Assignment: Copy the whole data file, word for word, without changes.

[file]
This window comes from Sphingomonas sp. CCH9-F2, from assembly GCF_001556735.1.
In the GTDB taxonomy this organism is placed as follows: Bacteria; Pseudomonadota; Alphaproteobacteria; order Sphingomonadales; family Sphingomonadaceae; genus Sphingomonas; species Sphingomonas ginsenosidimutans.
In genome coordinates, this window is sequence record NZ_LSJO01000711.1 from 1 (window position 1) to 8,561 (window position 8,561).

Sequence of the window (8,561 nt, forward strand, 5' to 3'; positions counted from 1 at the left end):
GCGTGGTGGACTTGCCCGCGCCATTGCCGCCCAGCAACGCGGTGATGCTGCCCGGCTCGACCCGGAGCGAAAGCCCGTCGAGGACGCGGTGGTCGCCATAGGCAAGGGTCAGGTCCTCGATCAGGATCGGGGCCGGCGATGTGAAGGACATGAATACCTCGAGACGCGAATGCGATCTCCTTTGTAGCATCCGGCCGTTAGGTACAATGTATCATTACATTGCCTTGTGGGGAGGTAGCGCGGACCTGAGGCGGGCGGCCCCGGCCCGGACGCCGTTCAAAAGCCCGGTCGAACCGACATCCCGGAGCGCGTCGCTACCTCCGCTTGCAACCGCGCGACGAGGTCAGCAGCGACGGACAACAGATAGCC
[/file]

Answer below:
This window comes from Sphingomonas sp. CCH9-F2, from assembly GCF_001556735.1.
In the GTDB taxonomy this organism is placed as follows: Bacteria; Pseudomonadota; Alphaproteobacteria; order Sphingomonadales; family Sphingomonadaceae; genus Sphingomonas; species Sphingomonas ginsenosidimutans.
In genome coordinates, this window is sequence record NZ_LSJO01000711.1 from 1 (window position 1) to 8,561 (window position 8,561).

Sequence of the window (8,561 nt, forward strand, 5' to 3'; positions counted from 1 at the left end):
GCGTGGTGGACTTGCCCGCGCCATTGCCGCCCAGCAACGCGGTGATGCTGCCCGGCTCGACCCGGAGCGAAAGCCCGTCGAGGACGCGGTGGTCGCCATAGGCAAGGGTCAGGTCCTCGATCAGGATCGGGGCCGGCGATGTGAAGGACATGAATACCTCGAGACGCGAATGCGATCTCCTTTGTAGCATCCGGCCGTTAGGTACAATGTATCATTACATTGCCTTGTGGGGAGGTAGCGCGGACCTGAGGCGGGCGGCCCCGGCCCGGACGCCGTTCAAAAGCCCGGTCGAACCGACATCCCGGAGCGCGTCGCTACCTCCGCTTGCAACCGCGCGACGAGGTCAGCAGCGACGGACAACAGATAGCC